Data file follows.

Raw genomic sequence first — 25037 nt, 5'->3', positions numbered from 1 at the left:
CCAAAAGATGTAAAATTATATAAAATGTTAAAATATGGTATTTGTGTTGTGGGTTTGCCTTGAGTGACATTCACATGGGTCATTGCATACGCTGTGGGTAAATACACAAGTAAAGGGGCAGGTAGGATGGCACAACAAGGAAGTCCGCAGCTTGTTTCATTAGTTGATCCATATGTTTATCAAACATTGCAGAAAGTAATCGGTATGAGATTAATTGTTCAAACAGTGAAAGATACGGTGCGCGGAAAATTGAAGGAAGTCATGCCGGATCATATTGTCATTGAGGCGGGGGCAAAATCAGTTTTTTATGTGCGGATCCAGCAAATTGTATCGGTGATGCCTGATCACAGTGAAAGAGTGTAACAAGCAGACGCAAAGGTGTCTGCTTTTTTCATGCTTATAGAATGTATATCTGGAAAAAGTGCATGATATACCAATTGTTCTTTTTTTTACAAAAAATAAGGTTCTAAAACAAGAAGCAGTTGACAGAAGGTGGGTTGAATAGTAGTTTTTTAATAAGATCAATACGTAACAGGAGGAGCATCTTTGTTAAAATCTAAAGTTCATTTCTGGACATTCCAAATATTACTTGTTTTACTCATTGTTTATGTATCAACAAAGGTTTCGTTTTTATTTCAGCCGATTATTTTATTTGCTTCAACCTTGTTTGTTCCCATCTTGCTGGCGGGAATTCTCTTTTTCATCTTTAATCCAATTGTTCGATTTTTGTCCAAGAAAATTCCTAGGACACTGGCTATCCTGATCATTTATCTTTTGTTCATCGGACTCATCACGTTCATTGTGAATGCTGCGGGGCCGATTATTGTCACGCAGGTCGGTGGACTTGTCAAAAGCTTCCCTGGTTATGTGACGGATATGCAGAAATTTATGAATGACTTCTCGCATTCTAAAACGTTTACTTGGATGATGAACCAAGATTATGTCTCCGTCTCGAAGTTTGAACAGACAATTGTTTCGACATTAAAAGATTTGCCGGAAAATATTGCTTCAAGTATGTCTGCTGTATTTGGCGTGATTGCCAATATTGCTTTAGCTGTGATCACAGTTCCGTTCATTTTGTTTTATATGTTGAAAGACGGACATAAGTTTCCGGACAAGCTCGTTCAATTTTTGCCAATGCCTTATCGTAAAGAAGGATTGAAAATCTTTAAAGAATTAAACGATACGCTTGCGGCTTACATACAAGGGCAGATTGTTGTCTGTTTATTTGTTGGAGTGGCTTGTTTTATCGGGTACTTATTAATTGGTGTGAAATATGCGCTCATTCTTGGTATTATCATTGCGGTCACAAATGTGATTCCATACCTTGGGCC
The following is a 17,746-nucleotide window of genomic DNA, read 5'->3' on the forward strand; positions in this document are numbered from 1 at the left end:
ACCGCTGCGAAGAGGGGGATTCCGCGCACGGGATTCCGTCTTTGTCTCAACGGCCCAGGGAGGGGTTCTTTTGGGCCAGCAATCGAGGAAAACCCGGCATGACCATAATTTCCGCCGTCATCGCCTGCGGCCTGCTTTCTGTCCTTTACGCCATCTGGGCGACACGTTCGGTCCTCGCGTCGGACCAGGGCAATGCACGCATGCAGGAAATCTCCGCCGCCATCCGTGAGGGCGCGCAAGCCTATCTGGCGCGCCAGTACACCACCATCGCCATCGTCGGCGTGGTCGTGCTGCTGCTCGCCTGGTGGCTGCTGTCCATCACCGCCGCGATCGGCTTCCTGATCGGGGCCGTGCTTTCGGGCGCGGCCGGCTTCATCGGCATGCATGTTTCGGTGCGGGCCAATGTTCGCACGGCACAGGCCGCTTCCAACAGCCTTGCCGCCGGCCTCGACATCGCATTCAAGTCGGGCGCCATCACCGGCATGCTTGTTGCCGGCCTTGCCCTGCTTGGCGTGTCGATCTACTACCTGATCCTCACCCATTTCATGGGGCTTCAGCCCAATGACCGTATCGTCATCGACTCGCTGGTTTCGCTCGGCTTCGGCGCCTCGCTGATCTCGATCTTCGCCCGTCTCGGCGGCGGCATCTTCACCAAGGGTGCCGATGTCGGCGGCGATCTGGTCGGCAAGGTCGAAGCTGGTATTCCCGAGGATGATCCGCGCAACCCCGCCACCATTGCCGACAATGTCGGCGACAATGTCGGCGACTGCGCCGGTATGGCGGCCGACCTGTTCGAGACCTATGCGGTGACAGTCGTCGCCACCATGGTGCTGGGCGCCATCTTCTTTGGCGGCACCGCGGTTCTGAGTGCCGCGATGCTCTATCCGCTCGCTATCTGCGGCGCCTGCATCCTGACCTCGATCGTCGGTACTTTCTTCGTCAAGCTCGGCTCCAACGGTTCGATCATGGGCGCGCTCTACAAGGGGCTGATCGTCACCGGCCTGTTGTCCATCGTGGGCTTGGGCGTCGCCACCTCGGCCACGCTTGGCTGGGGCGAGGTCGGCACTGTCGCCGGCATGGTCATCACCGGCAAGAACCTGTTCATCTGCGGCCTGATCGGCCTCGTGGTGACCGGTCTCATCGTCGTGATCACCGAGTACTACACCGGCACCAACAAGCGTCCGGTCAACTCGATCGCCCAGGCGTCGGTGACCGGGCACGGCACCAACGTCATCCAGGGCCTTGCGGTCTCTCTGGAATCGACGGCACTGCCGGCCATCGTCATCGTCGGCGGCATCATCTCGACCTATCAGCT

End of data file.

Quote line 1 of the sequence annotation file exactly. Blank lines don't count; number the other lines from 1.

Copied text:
Raw genomic sequence first — 25037 nt, 5'->3', positions numbered from 1 at the left: